Kim Davis, the now-notorious Rowan County clerk, is working on her appeal from her jail cell this Labor Day. While much of America is enjoying a three-day holiday weekend, Davis’ legal team is on the clock, attempting to secure her release, says CNN.
The Rowan County clerk’s office began issuing same-sex marriage licenses last Friday for the first time since June’s historic Supreme Court ruling. The ruling declared marriage a civil right, and the high court’s decision immediately forged sweeping changes in the nation’s marriage laws. Ultimately, it was responsible for legalizing same-sex marriage in all 50 states. Kim Davis immediately refused to issue any marriage licenses, citing her religious opposition to same-sex marriage. She became the first county clerk in the U.S. to be sued for her refusal to follow the Supreme Court’s edict.
“While most Americans are enjoying the extended holiday weekend with family and friends, Kim Davis sits in isolation for the fourth day in jail, we are working through the holiday to secure Kim’s freedom.”
Kim Davis fought an extensive legal battle in an attempt to be exempted from the decision of the highest court in the land, but was ultimately unsuccessful. She was ordered by U.S. District Judge David Bunning to begin issuing licenses by the end of the of business day, August 31 (last Monday), USA Today reported. Davis continued to refuse to comply with the court’s orders, still citing “deeply held religious beliefs.” At this point, the ACLU’s legal team filed a motion demanding that she be held in contempt of court. During her contempt hearing, it was discovered that she was also refusing to allow her clerks to issue marriage licenses.
Based upon her refusal to follow the court order, and the fact that she was willfully instructing her subordinates to do so as well, she was found to be in contempt of court and ordered to be immediately jailed until she agreed to comply.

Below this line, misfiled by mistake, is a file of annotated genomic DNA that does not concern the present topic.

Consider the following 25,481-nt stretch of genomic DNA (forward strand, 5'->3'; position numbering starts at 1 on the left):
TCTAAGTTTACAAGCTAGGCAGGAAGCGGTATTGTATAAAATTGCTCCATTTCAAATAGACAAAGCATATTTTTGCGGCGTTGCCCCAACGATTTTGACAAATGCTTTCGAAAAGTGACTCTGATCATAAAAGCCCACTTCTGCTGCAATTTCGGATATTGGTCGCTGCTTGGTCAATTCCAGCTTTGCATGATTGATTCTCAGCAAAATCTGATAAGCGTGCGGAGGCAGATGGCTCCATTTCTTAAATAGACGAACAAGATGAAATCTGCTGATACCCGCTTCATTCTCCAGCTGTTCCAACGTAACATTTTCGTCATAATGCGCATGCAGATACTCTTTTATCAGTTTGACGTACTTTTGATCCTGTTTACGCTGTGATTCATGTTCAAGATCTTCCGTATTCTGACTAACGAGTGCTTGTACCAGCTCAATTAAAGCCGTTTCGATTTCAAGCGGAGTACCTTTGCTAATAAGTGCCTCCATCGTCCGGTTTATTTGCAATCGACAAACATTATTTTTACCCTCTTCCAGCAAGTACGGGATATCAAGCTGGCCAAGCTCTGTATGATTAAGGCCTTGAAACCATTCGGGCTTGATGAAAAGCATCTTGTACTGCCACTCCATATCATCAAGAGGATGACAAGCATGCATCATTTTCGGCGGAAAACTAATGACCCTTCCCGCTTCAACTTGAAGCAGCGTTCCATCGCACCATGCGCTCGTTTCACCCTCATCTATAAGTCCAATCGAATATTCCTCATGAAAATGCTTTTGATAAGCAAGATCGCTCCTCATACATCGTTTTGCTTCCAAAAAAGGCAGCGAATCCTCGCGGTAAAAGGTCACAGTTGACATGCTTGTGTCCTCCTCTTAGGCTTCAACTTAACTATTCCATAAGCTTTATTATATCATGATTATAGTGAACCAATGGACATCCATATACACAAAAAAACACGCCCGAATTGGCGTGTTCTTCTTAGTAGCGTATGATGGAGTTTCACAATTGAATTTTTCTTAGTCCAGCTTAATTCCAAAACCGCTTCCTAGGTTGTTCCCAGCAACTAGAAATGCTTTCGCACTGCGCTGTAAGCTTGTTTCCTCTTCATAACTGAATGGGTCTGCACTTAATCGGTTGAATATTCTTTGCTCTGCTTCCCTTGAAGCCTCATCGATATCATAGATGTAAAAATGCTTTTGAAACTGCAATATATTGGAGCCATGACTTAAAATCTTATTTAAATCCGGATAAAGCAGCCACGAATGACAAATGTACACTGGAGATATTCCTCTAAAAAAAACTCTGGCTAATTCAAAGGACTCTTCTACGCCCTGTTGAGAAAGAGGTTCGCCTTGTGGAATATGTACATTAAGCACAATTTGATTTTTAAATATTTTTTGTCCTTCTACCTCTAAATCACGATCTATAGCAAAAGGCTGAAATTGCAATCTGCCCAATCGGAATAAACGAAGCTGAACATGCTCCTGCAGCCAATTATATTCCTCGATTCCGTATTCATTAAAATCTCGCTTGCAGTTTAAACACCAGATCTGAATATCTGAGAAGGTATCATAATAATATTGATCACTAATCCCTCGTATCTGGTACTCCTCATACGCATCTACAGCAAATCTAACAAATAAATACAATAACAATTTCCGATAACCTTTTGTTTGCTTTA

The efforts of Kim Davis and her legal team to appeal her jailing for contempt of court come in the midst of a “Free Kim Davis” rally. The event, which drew about 150 supporters, was held outside of the jail where she’s currently being held. It was a stark reminder that the Davis case has once again polarized a nation deeply divided over the issue of gay rights. Kim Davis’ fourth husband, Joe Davis, was front and center among her supporters.
While Davis maintains that her refusal to follow the law in her capacity as a duly elected and paid county clerk is due to her deeply held religious convictions, there are many who question that defense based upon her personal history. It’s become widely reported that she is currently on her fourth marriage, despite Biblical prohibitions relating to both divorce and remarriage after divorce. In the same vein, Kim Davis has also never refused to issue divorce documents (prior to June’s same-sex marriage ruling). This contradiction between her behavior and her claims of devoutness has led to widespread speculation about her true motives.